Iran and its traditional foe Britain have found themselves at odds again over the cancellation of a football match between the Iranian national team and English outfit Charlton Athletic.
The saga contains the customary mix of accusations and counter-accusations, as well as a reference to Iran's missile tests last week thrown in for good measure.
Iran's football federation has complained furiously that Charlton went back on a formal agreement to play its national side, one of Asia's top teams, while on a training camp in Spain.
“We will make our complaint against Charlton to FIFA and sue for the damages,” the student ISNA news agency quoted football federation spokesman Mehdi Taj as saying.
“We believe that any political interference in sports is prohibited,” he added.
According to the reformist Etemad newspaper, the League Championship side gave as its reason Iran's test-firing of several missiles last week, which heightened tensions in the nuclear standoff with the West.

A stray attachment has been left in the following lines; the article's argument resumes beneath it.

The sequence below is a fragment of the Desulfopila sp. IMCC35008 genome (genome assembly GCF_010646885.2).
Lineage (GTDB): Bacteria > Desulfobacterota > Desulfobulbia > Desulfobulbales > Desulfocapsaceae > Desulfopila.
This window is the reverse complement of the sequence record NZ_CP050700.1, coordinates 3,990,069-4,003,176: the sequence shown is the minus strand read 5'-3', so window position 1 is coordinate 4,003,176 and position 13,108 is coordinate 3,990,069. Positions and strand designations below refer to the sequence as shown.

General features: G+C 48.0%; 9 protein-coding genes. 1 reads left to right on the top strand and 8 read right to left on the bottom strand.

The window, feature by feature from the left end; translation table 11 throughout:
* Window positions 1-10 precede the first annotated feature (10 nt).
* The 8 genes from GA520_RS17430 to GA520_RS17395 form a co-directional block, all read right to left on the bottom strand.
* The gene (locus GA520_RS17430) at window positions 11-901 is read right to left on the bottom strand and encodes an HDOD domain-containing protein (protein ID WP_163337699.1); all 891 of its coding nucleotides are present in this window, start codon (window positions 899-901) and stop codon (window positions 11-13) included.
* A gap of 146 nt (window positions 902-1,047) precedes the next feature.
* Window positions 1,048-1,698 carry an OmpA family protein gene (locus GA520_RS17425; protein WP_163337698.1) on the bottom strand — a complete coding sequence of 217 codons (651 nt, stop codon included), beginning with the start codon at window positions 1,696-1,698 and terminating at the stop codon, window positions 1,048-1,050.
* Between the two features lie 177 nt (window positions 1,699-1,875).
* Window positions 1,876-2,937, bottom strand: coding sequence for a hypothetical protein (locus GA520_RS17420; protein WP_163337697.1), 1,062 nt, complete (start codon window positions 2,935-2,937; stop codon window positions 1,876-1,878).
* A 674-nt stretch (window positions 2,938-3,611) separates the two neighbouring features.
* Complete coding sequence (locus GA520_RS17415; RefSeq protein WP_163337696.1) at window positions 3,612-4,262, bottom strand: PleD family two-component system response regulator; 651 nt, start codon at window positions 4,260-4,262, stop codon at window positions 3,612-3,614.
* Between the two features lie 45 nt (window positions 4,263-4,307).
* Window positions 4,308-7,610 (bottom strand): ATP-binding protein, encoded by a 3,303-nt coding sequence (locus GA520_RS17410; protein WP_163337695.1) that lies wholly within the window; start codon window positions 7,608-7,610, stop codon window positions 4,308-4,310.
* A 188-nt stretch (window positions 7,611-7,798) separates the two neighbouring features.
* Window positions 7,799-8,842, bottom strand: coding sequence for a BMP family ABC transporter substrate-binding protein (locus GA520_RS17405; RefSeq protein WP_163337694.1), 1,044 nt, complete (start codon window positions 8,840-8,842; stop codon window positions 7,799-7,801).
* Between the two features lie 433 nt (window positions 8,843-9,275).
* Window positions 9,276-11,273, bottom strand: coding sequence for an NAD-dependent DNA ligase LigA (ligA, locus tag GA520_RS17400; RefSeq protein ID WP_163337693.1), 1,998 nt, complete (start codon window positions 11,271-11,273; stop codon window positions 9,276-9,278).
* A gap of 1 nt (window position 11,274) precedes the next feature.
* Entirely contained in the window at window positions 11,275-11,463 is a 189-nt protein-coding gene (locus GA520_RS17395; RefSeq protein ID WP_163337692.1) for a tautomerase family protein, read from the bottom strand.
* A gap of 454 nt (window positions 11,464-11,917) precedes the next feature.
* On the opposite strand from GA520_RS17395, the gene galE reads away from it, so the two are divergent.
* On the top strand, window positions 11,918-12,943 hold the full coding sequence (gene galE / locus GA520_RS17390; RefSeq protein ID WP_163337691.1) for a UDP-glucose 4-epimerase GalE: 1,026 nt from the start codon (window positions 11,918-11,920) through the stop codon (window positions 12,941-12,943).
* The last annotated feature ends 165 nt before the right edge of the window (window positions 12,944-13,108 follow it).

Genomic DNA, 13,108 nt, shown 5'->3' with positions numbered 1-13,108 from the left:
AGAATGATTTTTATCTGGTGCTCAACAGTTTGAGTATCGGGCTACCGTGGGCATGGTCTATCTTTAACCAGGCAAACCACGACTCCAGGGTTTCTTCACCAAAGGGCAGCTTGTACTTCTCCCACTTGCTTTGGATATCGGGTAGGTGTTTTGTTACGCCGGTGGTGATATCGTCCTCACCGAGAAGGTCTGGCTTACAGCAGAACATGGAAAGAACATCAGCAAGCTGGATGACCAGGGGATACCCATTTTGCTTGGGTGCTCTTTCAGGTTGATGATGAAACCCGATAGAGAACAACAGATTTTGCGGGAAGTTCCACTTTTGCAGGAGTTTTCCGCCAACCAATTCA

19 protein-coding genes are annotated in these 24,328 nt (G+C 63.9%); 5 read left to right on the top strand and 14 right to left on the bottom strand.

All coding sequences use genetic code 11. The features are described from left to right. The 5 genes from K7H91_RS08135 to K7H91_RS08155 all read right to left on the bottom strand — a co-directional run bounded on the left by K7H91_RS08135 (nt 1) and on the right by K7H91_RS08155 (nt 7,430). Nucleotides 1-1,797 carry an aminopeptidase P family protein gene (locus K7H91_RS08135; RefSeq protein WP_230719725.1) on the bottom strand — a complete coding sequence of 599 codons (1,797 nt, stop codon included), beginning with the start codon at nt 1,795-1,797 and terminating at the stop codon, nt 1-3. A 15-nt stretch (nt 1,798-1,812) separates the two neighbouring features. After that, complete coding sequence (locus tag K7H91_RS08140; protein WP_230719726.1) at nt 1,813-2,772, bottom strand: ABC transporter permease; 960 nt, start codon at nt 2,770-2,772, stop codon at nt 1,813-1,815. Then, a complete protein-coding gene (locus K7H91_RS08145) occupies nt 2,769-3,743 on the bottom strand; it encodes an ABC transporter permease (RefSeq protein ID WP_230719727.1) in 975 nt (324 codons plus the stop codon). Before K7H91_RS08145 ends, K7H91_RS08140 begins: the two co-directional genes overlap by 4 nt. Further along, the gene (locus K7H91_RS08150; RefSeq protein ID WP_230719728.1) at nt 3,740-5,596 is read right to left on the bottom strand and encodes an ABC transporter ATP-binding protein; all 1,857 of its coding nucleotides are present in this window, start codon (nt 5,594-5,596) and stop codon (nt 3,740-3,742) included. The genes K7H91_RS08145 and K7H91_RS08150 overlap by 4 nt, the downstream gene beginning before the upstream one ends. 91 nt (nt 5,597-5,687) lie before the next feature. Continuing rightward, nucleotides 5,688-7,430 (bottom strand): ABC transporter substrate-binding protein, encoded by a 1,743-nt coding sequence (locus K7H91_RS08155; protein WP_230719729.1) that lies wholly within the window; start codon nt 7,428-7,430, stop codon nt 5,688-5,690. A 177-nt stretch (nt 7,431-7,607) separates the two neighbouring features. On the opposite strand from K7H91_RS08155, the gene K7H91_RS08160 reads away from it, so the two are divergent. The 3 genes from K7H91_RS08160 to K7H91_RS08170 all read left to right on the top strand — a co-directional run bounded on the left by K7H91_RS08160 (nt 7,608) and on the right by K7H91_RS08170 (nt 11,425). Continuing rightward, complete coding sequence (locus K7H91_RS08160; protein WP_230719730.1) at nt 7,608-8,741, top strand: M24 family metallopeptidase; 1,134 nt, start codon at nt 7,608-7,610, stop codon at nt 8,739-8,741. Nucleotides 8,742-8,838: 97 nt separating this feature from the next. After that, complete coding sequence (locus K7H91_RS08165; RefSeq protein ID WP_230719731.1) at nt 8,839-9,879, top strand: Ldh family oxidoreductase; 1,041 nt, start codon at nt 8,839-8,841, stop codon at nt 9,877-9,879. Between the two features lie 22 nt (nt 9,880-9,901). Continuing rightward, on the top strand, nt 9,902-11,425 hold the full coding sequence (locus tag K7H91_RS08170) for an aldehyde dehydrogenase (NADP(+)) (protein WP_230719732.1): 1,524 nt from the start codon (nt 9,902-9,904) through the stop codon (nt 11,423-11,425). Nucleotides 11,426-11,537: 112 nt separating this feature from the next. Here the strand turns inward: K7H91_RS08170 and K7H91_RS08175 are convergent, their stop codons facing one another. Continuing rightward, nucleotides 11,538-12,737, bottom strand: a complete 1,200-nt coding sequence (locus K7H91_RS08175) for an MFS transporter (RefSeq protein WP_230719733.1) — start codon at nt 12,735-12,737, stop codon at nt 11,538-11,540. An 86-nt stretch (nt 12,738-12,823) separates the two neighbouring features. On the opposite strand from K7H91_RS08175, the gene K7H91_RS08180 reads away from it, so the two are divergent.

“It can be deduced that the cancellation was at the order of the British government,” the paper seethed.
But a spokesman for Charlton Athletic told AFP that the reason for the cancellation of the game was “logistical” and any idea of government pressure was simply “rubbish”.
“There was a discussion about having a game and those discussions have now ended. No contracts have been cancelled or anything along those lines,” the spokesman said.
“The other suggestion is that the British government told us to cancel. That is absolute rubbish. We haven't cancelled.”
Iran's national side – coached by the world record holder for international goals Ali Daei – have been looking for top-quality opposition for friendlies to prepare for the final stage of Asian qualification for the 2010 World Cup.
Asked whether a match against Iran was still a possibility, the Charlton spokesman said: “I think it's unlikely.”
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